The zeta potential values (shown in Fig. 5B), which reflected the stability of the clay solution, were the key to understanding the outstanding performance of the PAC coagulation after the one-step process. The initial bentonite suspension had a −20.3-mV zeta potential value in dispersed dye-production wastewater and thus formed a negative stable system. The electronegativity of the suspension decreased to −8.5 mV after the addition of the cationic surfactant (CTMAB). CTMA+ could adsorb to the bentonite surface through electrostatic attraction and neutralize its charge33, 37, leading to a less negative and more flocculated system. After the PAC coagulation treatment, the zeta potential of organobentonite with sorbed organics further decreased to −2.6 mV. The cationic hydrolysis products of PAC could break the stability of the organobentonite suspension by neutralizing the negative charge of bentonite38, which would promote the coagulation of unstable colloids. In the one-step process with PAC, the floc size of bentonite particles increased from 60.3 μm to 105.4 μm with the presence of CTMAB and further increased to 450.2 μm with the addition of PAC (Fig. 5B). These results indicated that the addition of PAC could break the stability of the organobentonite suspension and increase the floc size, which would accelerate the solid-liquid separation.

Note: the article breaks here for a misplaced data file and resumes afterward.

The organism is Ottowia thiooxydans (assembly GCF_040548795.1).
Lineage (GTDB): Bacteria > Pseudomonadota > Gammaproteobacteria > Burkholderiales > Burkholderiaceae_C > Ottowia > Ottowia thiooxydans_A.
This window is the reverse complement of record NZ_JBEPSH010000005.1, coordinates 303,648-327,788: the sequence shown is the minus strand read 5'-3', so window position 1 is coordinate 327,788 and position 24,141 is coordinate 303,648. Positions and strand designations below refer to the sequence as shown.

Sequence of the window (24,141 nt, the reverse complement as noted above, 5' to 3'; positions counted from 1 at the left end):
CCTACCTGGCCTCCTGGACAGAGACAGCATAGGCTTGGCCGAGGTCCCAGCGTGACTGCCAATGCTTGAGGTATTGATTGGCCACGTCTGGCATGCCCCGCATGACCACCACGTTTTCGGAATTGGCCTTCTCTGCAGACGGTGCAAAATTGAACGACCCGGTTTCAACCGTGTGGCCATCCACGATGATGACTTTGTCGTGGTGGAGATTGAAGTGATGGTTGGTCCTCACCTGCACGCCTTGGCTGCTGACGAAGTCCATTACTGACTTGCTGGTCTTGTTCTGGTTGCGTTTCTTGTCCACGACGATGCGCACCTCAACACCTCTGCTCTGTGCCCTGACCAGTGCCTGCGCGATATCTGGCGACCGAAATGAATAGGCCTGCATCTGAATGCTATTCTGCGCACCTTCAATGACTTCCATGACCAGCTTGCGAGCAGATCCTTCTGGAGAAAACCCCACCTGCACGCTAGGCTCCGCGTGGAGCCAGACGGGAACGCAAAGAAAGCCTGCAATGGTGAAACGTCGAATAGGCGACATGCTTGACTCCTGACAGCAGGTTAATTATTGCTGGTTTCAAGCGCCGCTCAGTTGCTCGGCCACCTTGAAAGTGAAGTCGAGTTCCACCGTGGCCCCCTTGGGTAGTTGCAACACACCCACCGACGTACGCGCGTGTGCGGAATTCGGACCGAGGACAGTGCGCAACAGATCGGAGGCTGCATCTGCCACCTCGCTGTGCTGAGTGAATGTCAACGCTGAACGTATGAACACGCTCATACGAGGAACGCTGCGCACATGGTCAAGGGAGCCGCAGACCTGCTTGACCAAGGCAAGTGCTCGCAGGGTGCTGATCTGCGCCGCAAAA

Biodegradability of wastewater

For investigating the biodegradability of the wastewater treated by the physicochemical treatment methods, the CODCr and 5 days biochemical oxygen demand (BOD5) were determined using wastewater samples. The CODCr values of wastewater (Shown in Fig. 6A) treated by a one-step process with PAC decreased from 10.39 to 2.72 and from 37.74 to 25.08 g L−1 for DR 145 and DR 167, respectively. However, the reduction in BOD5 values was 1.04 and 0.61 g L−1 for the two respective dispersed dye-production wastewater samples, which was less significant. The CODCr removal rate of the treatments ranked as follows: one-step process with PAC > one-step process > PAC coagulation, while the BOD5 removal ranked in an opposite order. These results demonstrated that it was predominantly the refractory organics, rather than the biodegradable compounds, which were removed by the one-step process with PAC.

Figure 6
Effect of the treatment using (a) PAC coagulation, (b) the one-step process of organobentonite and (c) the one-step process of organobentonite with PAC on (A) CODCr, BOD5 and (B) BOD5/CODCr ratio of dispersed dye-production wastewater. Bentonite dose: ...